That’s when I knew that I became a teacher to make a difference in the lives of children – to help them see that not only can they change their circumstance but they can change the world. After teaching for several years in Alexandria, VA, I moved to Baltimore, MD, and – unbeknownst to me – signed a contract to teach in a school in a neighborhood that had the highest homicide rate in Baltimore at the time. My time there made season 4 of the Wire look mundane. (The City Schools have come a long way since 2003.) Despite being surrounded by poverty, violence, recidivism, depression, and drug abuse, our students wanted to learn, the teachers worked extremely hard, police officers and church leaders stayed committed to the community, and the parents wanted the best for their children.
I’ve come to love Baltimore, which is why I choose to live here, but so many of my students didn’t know about the world beyond their neighborhood. One student told me, “If I can’t get there by bus, then I don’t need to go.” By the end of the year, that same student asked if we could plan a trip to China.
This teaching experience taught me about the power of a teacher’s words. One of my students would wail every day about how her stomach hurt so badly she couldn’t focus; all she wanted to do was lie on the floor. Annoyed with the daily complaints, I snapped, “If your stomach truly hurts that badly this often, then you need to go see a doctor.” She returned to school a few days later and announced, “Ms. Tucker-Smith, you were right. I went to the doctor and found out I have a tumor!” Thankfully, the tumor was benign. Shamefully, I resolved from that point forward to always try to speak to students from a position of love not anger.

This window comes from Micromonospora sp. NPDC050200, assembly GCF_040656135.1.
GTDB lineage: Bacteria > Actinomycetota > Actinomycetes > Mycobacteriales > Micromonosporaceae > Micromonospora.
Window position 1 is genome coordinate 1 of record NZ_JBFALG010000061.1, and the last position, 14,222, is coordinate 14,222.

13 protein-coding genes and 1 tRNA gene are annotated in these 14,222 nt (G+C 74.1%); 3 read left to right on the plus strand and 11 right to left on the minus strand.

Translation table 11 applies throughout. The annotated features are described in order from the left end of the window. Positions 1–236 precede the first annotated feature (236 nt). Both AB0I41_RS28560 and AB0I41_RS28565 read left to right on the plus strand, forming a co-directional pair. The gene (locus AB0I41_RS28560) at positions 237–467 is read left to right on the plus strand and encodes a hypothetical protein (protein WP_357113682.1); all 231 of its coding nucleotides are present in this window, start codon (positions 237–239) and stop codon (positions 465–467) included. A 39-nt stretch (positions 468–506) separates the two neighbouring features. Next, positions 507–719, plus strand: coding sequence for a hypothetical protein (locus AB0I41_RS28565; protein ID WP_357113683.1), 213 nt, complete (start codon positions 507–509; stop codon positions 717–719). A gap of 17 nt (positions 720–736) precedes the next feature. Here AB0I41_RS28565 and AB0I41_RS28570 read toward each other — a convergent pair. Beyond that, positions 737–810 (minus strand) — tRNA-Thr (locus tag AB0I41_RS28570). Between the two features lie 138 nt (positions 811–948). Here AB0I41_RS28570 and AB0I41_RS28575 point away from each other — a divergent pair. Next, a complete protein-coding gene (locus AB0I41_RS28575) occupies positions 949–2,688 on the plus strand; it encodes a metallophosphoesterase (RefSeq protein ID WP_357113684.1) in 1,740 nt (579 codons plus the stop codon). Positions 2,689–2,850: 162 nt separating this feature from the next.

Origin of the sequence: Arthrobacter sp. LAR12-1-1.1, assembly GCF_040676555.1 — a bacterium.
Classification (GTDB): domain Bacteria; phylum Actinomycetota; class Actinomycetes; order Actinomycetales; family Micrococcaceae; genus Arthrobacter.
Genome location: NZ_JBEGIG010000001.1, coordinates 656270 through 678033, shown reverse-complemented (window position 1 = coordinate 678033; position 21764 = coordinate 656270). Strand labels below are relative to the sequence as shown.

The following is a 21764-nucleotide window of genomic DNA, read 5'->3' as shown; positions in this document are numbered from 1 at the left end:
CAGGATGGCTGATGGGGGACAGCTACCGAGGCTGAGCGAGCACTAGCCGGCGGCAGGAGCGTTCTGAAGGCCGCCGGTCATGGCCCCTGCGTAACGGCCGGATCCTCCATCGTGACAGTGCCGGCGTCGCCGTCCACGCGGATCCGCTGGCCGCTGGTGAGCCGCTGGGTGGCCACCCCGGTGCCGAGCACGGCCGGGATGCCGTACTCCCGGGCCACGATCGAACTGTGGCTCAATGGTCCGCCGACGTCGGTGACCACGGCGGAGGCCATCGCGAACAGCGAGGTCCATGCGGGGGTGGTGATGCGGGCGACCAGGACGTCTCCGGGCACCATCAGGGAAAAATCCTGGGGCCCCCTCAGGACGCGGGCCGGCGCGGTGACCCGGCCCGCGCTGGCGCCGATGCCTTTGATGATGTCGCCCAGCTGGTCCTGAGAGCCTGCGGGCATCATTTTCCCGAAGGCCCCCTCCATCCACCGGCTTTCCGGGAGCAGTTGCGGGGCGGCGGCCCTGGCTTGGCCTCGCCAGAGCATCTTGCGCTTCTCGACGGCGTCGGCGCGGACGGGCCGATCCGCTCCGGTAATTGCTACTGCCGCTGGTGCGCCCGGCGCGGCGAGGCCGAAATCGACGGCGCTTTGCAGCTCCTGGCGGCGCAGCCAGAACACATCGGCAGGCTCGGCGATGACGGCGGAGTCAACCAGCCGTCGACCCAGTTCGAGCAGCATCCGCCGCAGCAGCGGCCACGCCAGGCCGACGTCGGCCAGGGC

I loved teaching, but I became frustrated with school leadership and the System (capital S). For example, I had to attend juvenile court as a witness to an arson incident. Yes, we had real fires. One of our students was being charged with two offenses. He repeatedly said, I admit that I deal drugs, but I don’t set fires. The prosecutor, however, would only offer the deal if he plead guilty to both charges, and he was counseled accordingly. We knew he wasn’t responsible for the arson, but the System was more concerned with closing two cases than investing in a young man who felt his most viable option was to deal drugs. Fourteen years old with two strikes against him…What were we teaching our children?
Channeling my frustration, I enrolled in a school administration program, because surely there had to be a better way to lead. As the school year ended, one of my students told me, “I know you don’t need to stay at this school, but I’m glad you were here.”
Throughout my roles in education, I will always remember that classroom. Classrooms are where the students are. They come with their hopes and dreams, hunger and pain, struggles and gifts.
I became a teacher for the boy who fought his way through the rain to get to school, for the young man with two strikes against him, for the girl who was glad I was here.